10. Ian says:

    I had the misfortune to be stuck with this as the best of bad choices on a transatlantic flight. I'd finished my book and I can't sleep on airplanes, so it was either this or stare at the wall for two hours. I found myself kind of wishing I'd stared at the wall. Not only are Eric's substantive comments spot-on, I thought the music was also quite lacking. For a supposed child prodigy, the final concert was no better than anything Yanni has ever put out - that is, you can listen to it, but it's not memorable, and certainly not worthy of a Mozart-esque kid, as "August" was suggested to be by the young girl partway through.

  11. Ang says:

    I thought this was a sweet little fairy tale, and I enjoyed it thoroughly. Admittedly, though, I watched it while getting a great workout on the treadmill, so I guess all I can say is that it's a great movie (and music) to work out to. The attention to dates that still managed to be inaccurate WAS a bit annoying and unecessary; as Oliver Twist with a day dream ending, it needed a timelessness that the constant reference to dates destroyed. Still - sweet. Loved it. I agree with Brian - solid B.

  12. zane says:

    Um...wasn't Terrence Howard in this movie? Was he that insignificant to the story to not even be mentioned?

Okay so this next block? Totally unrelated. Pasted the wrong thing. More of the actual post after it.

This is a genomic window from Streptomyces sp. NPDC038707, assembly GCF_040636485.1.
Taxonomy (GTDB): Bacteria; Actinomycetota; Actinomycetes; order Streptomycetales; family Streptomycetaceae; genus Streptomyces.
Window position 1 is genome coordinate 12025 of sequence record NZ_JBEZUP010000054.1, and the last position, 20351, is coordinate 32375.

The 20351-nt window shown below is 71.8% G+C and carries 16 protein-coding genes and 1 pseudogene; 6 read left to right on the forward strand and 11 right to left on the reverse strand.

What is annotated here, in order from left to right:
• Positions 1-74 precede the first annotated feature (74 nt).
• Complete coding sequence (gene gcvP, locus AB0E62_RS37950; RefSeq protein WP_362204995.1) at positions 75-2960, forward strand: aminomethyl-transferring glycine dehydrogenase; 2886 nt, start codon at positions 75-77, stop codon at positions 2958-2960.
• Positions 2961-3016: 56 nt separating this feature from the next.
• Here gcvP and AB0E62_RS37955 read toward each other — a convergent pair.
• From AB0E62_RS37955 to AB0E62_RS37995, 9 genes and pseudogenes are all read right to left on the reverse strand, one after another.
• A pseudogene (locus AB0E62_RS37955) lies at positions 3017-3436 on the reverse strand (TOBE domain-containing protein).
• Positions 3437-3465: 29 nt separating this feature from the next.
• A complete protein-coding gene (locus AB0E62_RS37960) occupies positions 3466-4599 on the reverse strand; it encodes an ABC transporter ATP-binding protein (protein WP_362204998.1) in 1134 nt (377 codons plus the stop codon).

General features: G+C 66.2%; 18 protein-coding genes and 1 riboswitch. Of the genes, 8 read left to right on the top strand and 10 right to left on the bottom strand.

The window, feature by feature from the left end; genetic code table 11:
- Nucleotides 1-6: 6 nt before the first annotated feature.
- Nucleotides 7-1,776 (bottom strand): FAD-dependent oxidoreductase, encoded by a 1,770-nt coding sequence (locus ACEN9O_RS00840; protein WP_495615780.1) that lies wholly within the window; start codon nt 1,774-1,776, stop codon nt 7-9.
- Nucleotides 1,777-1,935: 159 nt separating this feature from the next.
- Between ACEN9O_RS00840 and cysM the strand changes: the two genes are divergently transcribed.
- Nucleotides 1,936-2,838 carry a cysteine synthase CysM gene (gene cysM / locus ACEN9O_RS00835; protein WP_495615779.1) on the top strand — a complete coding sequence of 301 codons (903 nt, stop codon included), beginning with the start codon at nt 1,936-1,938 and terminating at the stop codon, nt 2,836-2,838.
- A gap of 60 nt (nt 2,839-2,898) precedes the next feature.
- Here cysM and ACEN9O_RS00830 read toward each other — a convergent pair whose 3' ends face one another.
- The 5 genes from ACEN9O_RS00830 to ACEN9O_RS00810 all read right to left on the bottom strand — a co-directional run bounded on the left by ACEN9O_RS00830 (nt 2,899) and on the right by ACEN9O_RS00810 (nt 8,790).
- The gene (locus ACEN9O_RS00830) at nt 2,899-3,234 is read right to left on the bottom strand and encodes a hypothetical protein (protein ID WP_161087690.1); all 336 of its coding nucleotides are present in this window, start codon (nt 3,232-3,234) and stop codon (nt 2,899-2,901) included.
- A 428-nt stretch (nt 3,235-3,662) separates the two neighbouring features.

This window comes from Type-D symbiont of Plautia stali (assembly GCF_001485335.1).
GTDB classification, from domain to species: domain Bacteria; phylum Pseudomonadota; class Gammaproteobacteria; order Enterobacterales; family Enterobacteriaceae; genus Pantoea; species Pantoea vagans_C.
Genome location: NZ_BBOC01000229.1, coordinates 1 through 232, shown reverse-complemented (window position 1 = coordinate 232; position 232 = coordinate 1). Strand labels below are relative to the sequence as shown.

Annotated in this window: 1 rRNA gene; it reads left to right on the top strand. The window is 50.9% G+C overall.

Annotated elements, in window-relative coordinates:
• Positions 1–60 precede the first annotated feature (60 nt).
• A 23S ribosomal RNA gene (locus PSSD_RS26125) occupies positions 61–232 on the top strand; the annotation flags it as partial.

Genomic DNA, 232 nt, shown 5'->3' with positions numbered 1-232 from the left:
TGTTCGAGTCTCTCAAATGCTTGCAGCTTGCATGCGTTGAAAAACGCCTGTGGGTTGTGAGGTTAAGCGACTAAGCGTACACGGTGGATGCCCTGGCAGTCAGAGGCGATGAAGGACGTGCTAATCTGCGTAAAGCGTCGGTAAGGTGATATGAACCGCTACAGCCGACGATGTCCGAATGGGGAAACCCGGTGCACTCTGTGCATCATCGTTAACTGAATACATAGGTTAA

13. Morgan says:

    Personally, I think the movie deserves a much higher rating. Okay, sure some of it seems a bit on the "iffy" side, but it wasn't the point of the movie. The music was, in one word, phenomenal. The movie itself was very inspirational. And though it sort of made me feel a bit inferior, I can't say that it didn't give me hope/courage to do anything I put my mind to. I give it a B.

  14. Mason says:

    Its one of Freddie Highmores best movies ever.......the movie is very inspirational and anything is possible!5 stars

  15. Staubs says:

    Can't agree more! The movie was painful from the very beginning with empty lines and no real time for the believable development of character relationships. Had I not been on a double date I would have left. The young boy actor is also so soft spoken as if he should be taken as extremely profound at every word. While the music was great in parts, as a whole, it was filled with repeating chords and intense loud (again repeated) low notes, which make us feel inspired, but leave us with little more. Mozart was a prodigy because he created music. August got lucky.

    This movie was unbelievable to such a point that it wasn't even fun to escape into this world, which is what makes unbelievable movies fun.

  16. Eric Herman says: